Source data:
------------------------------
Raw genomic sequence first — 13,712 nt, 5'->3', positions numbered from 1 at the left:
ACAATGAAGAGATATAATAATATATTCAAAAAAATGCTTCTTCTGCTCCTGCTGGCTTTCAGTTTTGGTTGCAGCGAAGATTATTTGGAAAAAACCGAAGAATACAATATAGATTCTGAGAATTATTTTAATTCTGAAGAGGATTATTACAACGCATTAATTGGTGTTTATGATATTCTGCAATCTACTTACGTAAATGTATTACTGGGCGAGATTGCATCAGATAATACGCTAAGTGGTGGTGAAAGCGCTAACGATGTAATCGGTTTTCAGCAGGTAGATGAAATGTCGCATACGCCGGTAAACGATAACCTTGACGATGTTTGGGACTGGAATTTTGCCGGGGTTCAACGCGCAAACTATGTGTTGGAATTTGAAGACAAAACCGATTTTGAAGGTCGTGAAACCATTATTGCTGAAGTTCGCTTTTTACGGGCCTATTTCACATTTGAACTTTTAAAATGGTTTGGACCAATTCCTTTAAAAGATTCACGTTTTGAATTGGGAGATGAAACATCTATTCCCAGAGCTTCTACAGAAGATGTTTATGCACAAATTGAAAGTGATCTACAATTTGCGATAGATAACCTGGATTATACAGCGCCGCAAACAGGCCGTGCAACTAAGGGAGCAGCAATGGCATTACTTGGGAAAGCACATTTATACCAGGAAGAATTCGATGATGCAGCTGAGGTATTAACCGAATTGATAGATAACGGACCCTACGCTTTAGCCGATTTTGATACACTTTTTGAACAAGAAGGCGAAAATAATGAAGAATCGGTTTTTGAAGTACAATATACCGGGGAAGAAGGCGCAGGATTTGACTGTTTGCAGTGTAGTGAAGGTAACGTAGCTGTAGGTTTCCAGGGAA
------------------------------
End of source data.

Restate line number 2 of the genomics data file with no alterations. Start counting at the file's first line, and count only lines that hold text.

ACAATGAAGAGATATAATAATATATTCAAAAAAATGCTTCTTCTGCTCCTGCTGGCTTTCAGTTTTGGTTGCAGCGAAGATTATTTGGAAAAAACCGAAGAATACAATATAGATTCTGAGAATTATTTTAATTCTGAAGAGGATTATTACAACGCATTAATTGGTGTTTATGATATTCTGCAATCTACTTACGTAAATGTATTACTGGGCGAGATTGCATCAGATAATACGCTAAGTGGTGGTGAAAGCGCTAACGATGTAATCGGTTTTCAGCAGGTAGATGAAATGTCGCATACGCCGGTAAACGATAACCTTGACGATGTTTGGGACTGGAATTTTGCCGGGGTTCAACGCGCAAACTATGTGTTGGAATTTGAAGACAAAACCGATTTTGAAGGTCGTGAAACCATTATTGCTGAAGTTCGCTTTTTACGGGCCTATTTCACATTTGAACTTTTAAAATGGTTTGGACCAATTCCTTTAAAAGATTCACGTTTTGAATTGGGAGATGAAACATCTATTCCCAGAGCTTCTACAGAAGATGTTTATGCACAAATTGAAAGTGATCTACAATTTGCGATAGATAACCTGGATTATACAGCGCCGCAAACAGGCCGTGCAACTAAGGGAGCAGCAATGGCATTACTTGGGAAAGCACATTTATACCAGGAAGAATTCGATGATGCAGCTGAGGTATTAACCGAATTGATAGATAACGGACCCTACGCTTTAGCCGATTTTGATACACTTTTTGAACAAGAAGGCGAAAATAATGAAGAATCGGTTTTTGAAGTACAATATACCGGGGAAGAAGGCGCAGGATTTGACTGTTTGCAGTGTAGTGAAGGTAACGTAGCTGTAGGTTTCCAGGGAA